The potential for China to realize sustainable use of natural resources and the opportunities ahead

China’s economy has achieved fast growth since the start of Reform and Opening Up, and levels of science and technology in the country have risen considerably along with overall economic strength. Profound changes have occurred in both the economy and society such that the depth and breadth of resource allocation far exceed what had been the case prior to Reform and Opening Up. All this has established a firm foundation for achieving the sustainable use of resources.

Economies of scale and economies of scope in the use of resources

As the second-largest economy in the world, China’s GDP totaled USD 11.22 trillion in 2016, calculated at current exchange rates. This puts it at 60.4% of the U.S. economy and at 227% of the Japanese economy, which is the world’s third-largest economy. Calculated in terms of purchasing power parity, however, China’s economy comes to USD 21.29 trillion, which is USD 2.7 trillion more than the U.S. economy and four times the economy of Japan. The scale of China’s manufacturing industry overtook that of the United States in 2010 and now stands as first in the world (calculated at current exchange rates). Among the 500 major categories of industrial products, China’s output ranks first worldwide in more than 220 categories. Clearly, China is the globe’s number one manufacturer. The ultra-large scale of manufacturing in the country has two different implications in terms of resource use. On one hand, a large economy, and particularly manufacturing sector, means that more resources are used up. On the other hand, the ultra-large scale of production and the diversified kinds of production mean that China enjoys incomparable opportunities in terms of economies of scale and economies of scope. This helps improve efficiencies in resource utilization and helps lower the per unit resource requirements in production.

Rapid technological progress

Given ongoing investment in science, technology, and education, China has experienced rapid technological progress. In2016, more than 7.5 million young people graduated from colleges or universities, 51 times the number who had graduated in 1980. Among these graduates, 40% had degrees in science, technology, engineering, and math (STEM) - the number of these STEM graduates totaled eight times the STEM graduates in the United States. Scientific research has benefited not only in terms of the quantity of graduates but also in terms of the quality, which has risen swiftly. An analysis by the Nature Publishing Group, which tracks the affiliations of high-quality disseitations, shows that China became the second- largest contributor in the world of such disseitations in 2015. The ‘Nature Index’ also shows that China’s contributions are increasing at a rate of more than 10% per year. China’s explosive rate of increase in technological innovations has been enabled by improved educational levels and the country’s massive cultivation of scientific expertise. The country' is rapidly catching up with the U.S. and Japan in this regard. According to data from the World Intellectual Property Organization, China filed more than 43,000 international patent applications in 2016, a figure that was up 45% over the previous year. In contrast, Japan, ranked second after the United States, filed more than 45,000 applications, which was up just 3% over the previous year. In terms of patent applications, China is expected to overtake Japan in the near future. It is undeniable that China’s levels of education and scientific research remain at levels that could be improved, and it is also true that the country’s ability' to transform science into results is not what it should be, but the trends are moving in the right direction. In the future, this will provide the necessary engine for sustained improvement in the efficient use of resources.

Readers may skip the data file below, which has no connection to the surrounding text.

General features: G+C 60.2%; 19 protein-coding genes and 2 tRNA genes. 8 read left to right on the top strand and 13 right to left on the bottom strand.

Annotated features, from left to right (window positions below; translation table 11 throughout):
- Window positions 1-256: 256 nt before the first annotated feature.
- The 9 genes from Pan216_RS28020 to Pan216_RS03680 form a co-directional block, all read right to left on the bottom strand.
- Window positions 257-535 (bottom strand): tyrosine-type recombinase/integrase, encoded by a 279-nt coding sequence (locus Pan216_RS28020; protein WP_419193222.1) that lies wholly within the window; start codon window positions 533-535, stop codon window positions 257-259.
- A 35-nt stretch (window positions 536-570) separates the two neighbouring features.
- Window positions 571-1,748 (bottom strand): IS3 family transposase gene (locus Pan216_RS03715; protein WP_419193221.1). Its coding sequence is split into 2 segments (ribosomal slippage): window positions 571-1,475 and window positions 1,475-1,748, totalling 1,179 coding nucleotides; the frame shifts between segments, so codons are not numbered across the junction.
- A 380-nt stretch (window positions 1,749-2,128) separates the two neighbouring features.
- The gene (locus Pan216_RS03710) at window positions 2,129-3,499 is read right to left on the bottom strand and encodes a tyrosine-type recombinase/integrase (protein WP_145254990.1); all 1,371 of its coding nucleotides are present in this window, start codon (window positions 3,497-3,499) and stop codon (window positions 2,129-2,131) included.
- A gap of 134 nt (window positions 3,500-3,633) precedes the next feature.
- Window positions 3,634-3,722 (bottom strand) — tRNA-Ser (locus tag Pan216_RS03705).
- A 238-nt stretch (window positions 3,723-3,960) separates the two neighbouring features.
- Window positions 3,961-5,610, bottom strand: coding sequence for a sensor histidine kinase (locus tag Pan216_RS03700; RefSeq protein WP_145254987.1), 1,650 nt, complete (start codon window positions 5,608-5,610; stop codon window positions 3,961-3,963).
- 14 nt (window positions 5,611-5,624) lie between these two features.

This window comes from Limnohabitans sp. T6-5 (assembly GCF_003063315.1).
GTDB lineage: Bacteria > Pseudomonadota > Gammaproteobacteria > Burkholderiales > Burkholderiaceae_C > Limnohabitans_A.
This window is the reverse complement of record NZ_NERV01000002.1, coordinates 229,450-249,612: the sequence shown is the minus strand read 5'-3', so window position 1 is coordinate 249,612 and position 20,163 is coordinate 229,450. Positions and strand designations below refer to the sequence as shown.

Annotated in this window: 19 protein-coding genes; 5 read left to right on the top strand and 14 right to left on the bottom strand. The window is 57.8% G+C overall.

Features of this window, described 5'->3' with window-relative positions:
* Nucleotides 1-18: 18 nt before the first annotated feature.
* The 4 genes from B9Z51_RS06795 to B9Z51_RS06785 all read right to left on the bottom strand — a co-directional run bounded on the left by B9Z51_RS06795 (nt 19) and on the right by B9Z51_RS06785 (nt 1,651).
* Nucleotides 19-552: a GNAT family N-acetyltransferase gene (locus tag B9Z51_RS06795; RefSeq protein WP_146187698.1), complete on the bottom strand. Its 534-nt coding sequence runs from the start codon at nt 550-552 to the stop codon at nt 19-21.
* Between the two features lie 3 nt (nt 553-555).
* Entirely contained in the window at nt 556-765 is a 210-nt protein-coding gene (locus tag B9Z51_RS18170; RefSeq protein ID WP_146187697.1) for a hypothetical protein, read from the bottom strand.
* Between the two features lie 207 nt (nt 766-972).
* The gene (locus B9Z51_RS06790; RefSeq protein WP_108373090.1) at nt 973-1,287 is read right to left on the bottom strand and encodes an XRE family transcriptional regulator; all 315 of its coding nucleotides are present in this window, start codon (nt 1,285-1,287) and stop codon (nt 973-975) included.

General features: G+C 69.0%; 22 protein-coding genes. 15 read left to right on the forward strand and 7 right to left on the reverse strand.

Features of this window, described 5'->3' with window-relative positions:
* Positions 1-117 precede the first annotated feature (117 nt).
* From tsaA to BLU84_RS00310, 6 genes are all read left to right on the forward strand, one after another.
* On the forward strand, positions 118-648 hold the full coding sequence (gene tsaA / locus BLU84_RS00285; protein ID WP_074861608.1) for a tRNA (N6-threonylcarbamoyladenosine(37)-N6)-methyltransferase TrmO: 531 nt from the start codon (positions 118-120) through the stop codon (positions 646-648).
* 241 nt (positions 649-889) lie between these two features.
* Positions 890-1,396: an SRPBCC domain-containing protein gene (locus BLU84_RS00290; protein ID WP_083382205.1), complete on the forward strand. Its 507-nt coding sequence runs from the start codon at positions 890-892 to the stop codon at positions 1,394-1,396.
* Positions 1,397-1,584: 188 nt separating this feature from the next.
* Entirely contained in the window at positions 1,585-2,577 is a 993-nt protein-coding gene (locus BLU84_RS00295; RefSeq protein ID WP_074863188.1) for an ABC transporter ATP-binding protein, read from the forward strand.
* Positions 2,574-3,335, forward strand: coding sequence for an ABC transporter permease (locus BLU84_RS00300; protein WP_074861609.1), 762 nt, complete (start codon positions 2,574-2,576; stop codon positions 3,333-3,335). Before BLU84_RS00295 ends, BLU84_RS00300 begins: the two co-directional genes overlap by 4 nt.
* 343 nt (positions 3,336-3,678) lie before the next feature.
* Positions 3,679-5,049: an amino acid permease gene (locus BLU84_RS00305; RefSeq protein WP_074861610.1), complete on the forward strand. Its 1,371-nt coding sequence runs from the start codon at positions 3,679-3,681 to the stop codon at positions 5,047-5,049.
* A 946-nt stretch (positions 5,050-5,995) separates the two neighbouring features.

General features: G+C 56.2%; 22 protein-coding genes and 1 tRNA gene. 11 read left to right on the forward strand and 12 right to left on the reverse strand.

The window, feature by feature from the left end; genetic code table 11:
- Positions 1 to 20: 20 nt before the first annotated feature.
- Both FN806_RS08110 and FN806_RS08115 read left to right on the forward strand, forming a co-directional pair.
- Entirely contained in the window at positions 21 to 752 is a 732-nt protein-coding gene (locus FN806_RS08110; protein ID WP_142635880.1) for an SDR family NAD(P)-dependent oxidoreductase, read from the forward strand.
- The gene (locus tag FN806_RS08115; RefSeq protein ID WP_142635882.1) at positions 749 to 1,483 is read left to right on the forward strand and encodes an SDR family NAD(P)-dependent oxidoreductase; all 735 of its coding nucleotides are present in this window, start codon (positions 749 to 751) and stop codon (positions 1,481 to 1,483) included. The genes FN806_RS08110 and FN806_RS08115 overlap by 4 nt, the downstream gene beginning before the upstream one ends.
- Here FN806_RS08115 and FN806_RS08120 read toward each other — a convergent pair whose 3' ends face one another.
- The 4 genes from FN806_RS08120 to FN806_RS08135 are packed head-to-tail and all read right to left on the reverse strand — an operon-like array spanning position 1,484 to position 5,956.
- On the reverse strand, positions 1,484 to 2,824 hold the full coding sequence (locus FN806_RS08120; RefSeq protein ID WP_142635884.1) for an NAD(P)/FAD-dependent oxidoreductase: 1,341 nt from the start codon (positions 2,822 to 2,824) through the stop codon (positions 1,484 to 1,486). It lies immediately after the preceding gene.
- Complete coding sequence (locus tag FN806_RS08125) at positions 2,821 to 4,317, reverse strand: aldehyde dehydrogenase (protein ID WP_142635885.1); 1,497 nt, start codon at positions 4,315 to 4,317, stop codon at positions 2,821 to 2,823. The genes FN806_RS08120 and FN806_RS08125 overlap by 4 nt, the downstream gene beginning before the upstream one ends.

Global resource allocation

In 2013, the total value of all goods imported into China and exported out of China came to USD 4.16 trillion,21 and China thereby overtook the United States as the world’s largest trading nation in tenns of the trade in goods. By now, China is the largest trading partner of more than 120 economies around the globe. In recent years, demand has softened around the world given the effects of the global financial crisis, and economic globalization has encountered some headwinds, but China has continued to make notable accomplishments, and its percentage of global trade has continued to increase. In 2016, its share of world trade reached 14%. As a large, open economy, China’s resource requirements can have a decisive effect on the prices of global resources, to the extent that prices often rise when China buys and they fall when China sells. Moreover, through the influence of price signals, China can even remold the composition of trade and the industrial structures of some countries. On the other hand, as a large, open economy, China has not only been able to ameliorate its own resource constraints through participating in global resource allocation through the use of trade and investment, but it also has been able to make use of its own ultra-large production systems to lift the efficiency of global resource allocation and thereby stimulate global economic growth. Meanwhile, China’s manufactured goods, low priced but high quality, have contributed to improving the lives of people in the countries with which China trades.

 
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